By uAspire Student Advocacy Fellows
on December 11, 2020
Authors: Lesley Baez, Talatou Bah, Rochelle Bernarte, Ryen Diaz, Aleina Dume, and Ruby Portillo
Students’ college costs go well beyond tuition. Even with financial aid, Pell Grants, and scholarships, some students do not have enough money and face the unfortunate reality of unstable housing, food insecurity, and insufficient funds for course materials. Policymakers need to do more to support students by increasing Pell Grants, standardizing indirect expense communications and calculations, ensuring affordable housing, supporting food security initiatives, and reducing textbook costs. These solutions can give financially struggling students a chance to complete their degree without thinking of discontinuation.
According to the National Center for Education Statistics, the average tuition cost at any 4-year institution is $20,471, however we know the real cost of college exceeds well beyond tuition alone. Additional educational expenses including housing, food, and course materials are required to succeed and complete our degree. Yet, these “indirect expenses” are rarely calculated in a way that accurately depicts the cost. A uAspire report found that indirect expense estimates for two colleges less than a half-mile apart differed by $8,730 in New York and by $15,036 in Philadelphia. Furthermore, indirect expenses are often labeled with inconsistent and ambiguous terms, making the costs unlear. Broad generalizations and out-dated information in calculating expenses make it difficult for prospective students to assess the college’s actual price. Confusion and uncertainty leave many students guessing when it comes to college costs.
Financial aid is insufficient for too many students to cover the full cost of attending college. According to the College and University Food Bank Alliance, 30% of college students are food insecure, with many already working and receiving financial aid. Additionally, course material costs can vary widely depending on the school and major. In the past, the Pell Grant covered almost 80% of the costs of attending a 4-year public college. According to TICAS, today the maximum Pell grant only covers around 28% leaving a student to make up the other 72% on their own. The financial burden attached to obtaining a college degree is the top reason cited by students for dropping out of college.
We propose the following solutions to clearly communicate the full cost of college and remove financial barriers to student success.
- Double the Pell Grant. Doubling Pell Grant funding will relieve students of the need to take on as much debt. NCAN estimates doubling Pell would cover 56% of an average 4-year public degree. Addressing transportation costs, books, food, and other basic needs through increased Pell funding would grant students the capacity to focus on their courses, internships, and further opportunities for growth that a college education provides.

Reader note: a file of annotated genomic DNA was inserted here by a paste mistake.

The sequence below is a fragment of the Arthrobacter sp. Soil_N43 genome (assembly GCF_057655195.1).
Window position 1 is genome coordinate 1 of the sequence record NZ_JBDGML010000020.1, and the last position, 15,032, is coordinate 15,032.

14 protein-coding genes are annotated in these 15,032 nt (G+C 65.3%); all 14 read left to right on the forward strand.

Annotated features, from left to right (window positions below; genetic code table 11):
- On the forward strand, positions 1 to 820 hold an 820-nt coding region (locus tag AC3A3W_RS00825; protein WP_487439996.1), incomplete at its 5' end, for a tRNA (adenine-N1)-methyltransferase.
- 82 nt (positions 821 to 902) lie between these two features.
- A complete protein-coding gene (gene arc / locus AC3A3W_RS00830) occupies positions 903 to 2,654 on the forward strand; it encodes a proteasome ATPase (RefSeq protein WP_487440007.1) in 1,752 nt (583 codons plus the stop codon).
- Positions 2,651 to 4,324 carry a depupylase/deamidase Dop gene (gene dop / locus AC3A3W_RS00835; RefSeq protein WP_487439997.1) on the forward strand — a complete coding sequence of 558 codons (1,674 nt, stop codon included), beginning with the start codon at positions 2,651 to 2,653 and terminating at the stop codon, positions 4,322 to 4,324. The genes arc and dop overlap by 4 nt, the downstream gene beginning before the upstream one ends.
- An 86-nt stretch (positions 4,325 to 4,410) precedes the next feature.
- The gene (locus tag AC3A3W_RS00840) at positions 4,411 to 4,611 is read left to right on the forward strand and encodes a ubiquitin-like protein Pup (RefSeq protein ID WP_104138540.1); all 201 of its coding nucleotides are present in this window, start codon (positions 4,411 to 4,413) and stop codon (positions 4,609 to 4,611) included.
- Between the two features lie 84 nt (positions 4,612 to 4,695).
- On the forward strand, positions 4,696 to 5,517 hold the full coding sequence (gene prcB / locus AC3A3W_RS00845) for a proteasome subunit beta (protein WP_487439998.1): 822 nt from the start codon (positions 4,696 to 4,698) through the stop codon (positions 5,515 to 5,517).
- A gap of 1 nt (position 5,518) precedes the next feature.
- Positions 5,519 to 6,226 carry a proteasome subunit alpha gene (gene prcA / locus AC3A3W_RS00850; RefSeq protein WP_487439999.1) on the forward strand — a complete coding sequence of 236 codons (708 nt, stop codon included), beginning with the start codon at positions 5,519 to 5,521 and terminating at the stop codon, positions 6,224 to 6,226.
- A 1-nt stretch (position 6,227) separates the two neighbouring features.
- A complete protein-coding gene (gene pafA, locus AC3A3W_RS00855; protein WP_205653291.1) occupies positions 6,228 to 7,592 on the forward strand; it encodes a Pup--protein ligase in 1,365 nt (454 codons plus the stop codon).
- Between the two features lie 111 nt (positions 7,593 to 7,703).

- Standardize indirect expense terms and calculations. A transparent, consistent formula to calculate indirect costs will allow students, both prospective and enrolled, to prepare for their upcoming educational expenses. For students interested in attending college, the ability to accurately compare financial aid packages would prevent them from being blindsided by unexpected costs and enable them to make an informed decision in their best interest. Colleges that participate in state and federal financial aid programs should be required to display accurate indirect costs on their websites to help students make their college decisions and budget.
- Promote partnerships to create affordable housing for students. Affordable housing will relieve the rent burden on many students. Although, understandably, students have better access to amenities on campus, the rent on many campuses is so high that it escalates the rent in the surrounding areas. Some students can avoid these costs by living at home and commuting, but this is not a viable option for many students. Leverage federal investments to promote campus and housing authority partnerships for subsidized student housing.
- Support solutions to decrease student food insecurity. Several strategies can reduce student hunger. First, promote funding for food pantries on college campuses. Second, simplify access to SNAP by streamlining the application and increasing eligibility. Third, require that colleges provide students with benefit program information, applications, and well-trained support services.
- Fund zero-cost textbook programs. Federally funding these programs will help relieve the burden of additional costs on students. Textbooks can cost upwards of hundreds of dollars per semester. Some classes even require the purchase of a supplementary online program to complete and submit homework. The Department of Education should create a zero-cost textbook program to significantly help low-income students who too often go without textbooks due to their high cost.
The difficulties students face while trying to mount the unforeseen costs of receiving an education pose barriers to their academic success. Despite skyrocketing increases over the past two decades in rent, food, and course materials, federal Pell Grant funding has not kept pace, failing to meet the needs of millions of struggling students across the country. Policymakers must act urgently in responding to students’ dire pleas who are balancing studies, eviction, and hunger. Without government support, we fail to nurture this country’s future leaders’ growth and potential, and we will all suffer as a result. We are these students, and these are our stories.
uAspire Advocacy Fellowship
Through a paid fellowship program, uAspire college student Advocacy Fellows build advocacy skills and execute campaigns to advance higher education affordability and equity.
For more information: Ali Caccavella, Vice President of Policy and Systems Change, email@example.com